Here we are living life on the edge this Christmas of 2013. That’s just the way Marty and I roll, taking chances, risking the comfort of hearth and home to find the ever elusive peace and good will.
Yea, that’s right, we did it, we did it in the face of everything, we went to church in cold and flu season. We hugged people, we touched people, we exposed ourselves to germs, and then we sterilized. It was good.
A Christmas Eve service at First Presbyterian in Waco has always been one of Marty’s favorite places to be during the holiday season. She loved the sights, the sounds, the smells, the people, the familiarity, the carols, the music, the whole magilla. The strokes have not robbed her of this.
It’s a crowded service, if you want a primo spot you have to be there early, and when I say primo spot I’m saying one of the pews that will accommodate a wheelchair. We got there about an hour before the concert which precedes the actual service. There we sat, Marty in her black and red Christmas vest, me and our trusty caregiver, Nykkie, guarding our rear position in the sanctuary, watching familiar faces file in and find seats.
Before the strokes, my job on this night of all nights was to take number one and only son, Matt, to the church early and save seats for the consistently late Marty.
I must say for posterity’s sake, I hate saving seats. It involves telling people “no you can’t sit here” and disappointing perfect strangers and friends. I did it anyway, it got me there early and Marty could come when ready and we could avoid the inevitable conflict of punctuality.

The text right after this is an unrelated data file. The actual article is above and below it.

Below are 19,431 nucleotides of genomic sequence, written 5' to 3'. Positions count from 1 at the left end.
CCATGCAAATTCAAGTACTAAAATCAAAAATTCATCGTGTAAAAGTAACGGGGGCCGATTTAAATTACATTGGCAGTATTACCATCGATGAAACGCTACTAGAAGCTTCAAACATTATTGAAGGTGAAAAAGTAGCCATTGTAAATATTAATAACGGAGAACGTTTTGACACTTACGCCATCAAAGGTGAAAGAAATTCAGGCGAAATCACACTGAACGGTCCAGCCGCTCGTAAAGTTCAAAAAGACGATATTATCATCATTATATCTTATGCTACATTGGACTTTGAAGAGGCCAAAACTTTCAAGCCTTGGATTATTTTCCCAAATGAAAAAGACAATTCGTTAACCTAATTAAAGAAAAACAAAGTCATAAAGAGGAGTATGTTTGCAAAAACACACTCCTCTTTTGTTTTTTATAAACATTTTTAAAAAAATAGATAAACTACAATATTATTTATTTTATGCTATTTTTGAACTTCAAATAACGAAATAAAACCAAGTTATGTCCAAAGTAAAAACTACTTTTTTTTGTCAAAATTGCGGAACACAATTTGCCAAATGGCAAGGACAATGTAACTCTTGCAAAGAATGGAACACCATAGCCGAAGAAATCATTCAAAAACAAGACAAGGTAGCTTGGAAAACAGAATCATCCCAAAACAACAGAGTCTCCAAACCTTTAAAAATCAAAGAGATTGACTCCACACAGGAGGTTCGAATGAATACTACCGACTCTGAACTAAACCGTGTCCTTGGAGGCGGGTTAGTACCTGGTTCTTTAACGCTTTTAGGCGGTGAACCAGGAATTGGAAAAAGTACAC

I don’t do that anymore. For one, Marty brings her seat in the form of her wheelchair, for two, I’m now in charge of getting her ready and out the door so we are painfully early and there is not conflict. The one perk of being a caregiver is you get to set the schedule. Now we just have to kill an hour watching and greeting old friends and their families and playing games on our smart phones.
The service is full of music and a lot of singing familiar Christmas carols. All of the standards, most of which we can sing without the help of a hymnal, most of which evoke feelings of Christmas’ today and past, a good nostalgia a good centering of the present.
As is my habit, much to Marty’s chagrin (she told me once during the service, “Just leave me alone”. Oddly it warmed my heart) I keep a close eye on Marty. She is feeling good in spite of a treated UTI. She is sitting, head up attentive, engaged, watching people, listening and looking and really basking in the warmth of this familiar setting.
The trumpet starts, “Oh come all ye faithful”, the congregation stands and begins to sing and fills the sanctuary with music, singing in unison, singing louder than a normal hymn. There is a palpable sense of community and commonality as the voices build, as the carol progresses, “Joyful and Triumphant, O Come ye, O come ye to Bethlehem.”
I look to my left at Marty at sitting in her wheelchair. She is looking at me, watching me, but singing, every word, “come and behold Him, born the King of angels, oh come let us adore him.”
And there it was, that was why we were living life on the edge, why we risked the germ factory that is any large group of people, to be with our larger group of people, to feel part of something, to feel the familiar, to feel a sense of continuity, to feel what we as humans crave, life as part of something bigger.
To the well, to the able bodied, to the sick, to the infirmed, to the challenged, being a part of a community, whatever that community might be is the great the common denominator that connects us all in spite of our very real differences. We want to be a part of life and that church on that night with those people with those songs, that is our community, our faith, our belonging.
We sang in spite of the faux danger, we went to church, we hugged and touched others because living without that community, living without the song is not really living, at least for us.